Again, I simply had to use the small pickup in my book The Big Day while using a whole fleet of various Subaru models in The Deep.
Other cars mentioned in Nuremberg are a Porsche 365, my only favorite Porsche, and a 911 that I do not like as much. Finally, a distant cousin, a Vee-dubb got a small role. Not that it is my favorite car, but they are nice. I never owned a Beetle or Porsche, and probably never will either.
Apart from a bunch of cars, I also owned some motorcycles. I started in 1979 with a 1978 Yamaha XT500 that was taken for a 6-month tour in northern Africa. After the XT, I briefly had a Yamaha XS650 twin. The XS650 had the looks of a classic British bike but without the oil leaks and electrical problems. After that, I had a 1990 Honda TransAlp XL600V, and a 1992 AfricaTwin XRV750, followed by another 1990 TransAlp that I still own and drive. I got my current Alp from a very good friend who no longer used it.
Fun fact: today, 40 years later, my brother not only owns his original XT, but he also owns mine.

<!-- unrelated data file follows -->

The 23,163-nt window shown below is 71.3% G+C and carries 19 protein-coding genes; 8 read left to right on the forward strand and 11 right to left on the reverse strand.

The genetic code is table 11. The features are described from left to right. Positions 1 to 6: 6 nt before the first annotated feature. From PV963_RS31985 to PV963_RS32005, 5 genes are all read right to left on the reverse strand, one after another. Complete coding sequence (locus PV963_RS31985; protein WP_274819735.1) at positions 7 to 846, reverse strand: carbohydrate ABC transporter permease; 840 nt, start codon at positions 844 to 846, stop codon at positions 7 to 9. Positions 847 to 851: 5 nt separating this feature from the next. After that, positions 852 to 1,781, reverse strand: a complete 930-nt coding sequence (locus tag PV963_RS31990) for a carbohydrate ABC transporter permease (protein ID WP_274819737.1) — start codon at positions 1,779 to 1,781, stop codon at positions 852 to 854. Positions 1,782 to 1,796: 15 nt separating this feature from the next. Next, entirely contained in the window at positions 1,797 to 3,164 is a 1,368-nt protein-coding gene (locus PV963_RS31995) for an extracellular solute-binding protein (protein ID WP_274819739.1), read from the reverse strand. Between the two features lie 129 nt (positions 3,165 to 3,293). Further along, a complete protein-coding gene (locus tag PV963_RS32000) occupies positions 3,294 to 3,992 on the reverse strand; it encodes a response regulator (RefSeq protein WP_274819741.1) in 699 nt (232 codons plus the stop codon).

None of the aforementioned motorbikes have made it into writing – yet. But that’s merely a matter of time…
Since 2012, I have driven around in a Toyota Urban Cruiser 1.4D 4WD. Perhaps a slightly dull vehicle to some, but extremely reliable, and very good in the snow out here in Sweden. The Cruiser hasn’t made it into a book yet, nor has the 1988 two-door VW Golf II, nor my most sporty car: an early 70-ies 1st generation Toyota Celica Liftback. Perhaps one day they will…
Prior to becoming of car-age, I had a Batavus Whippet moped. I bought the thing from a family friend who had it parked in the garage of his parents as he had outgrown the moped age ages ago. I drove it from age 16 to 18. If a moped is required in one of my new stories at one point, it will be this moped.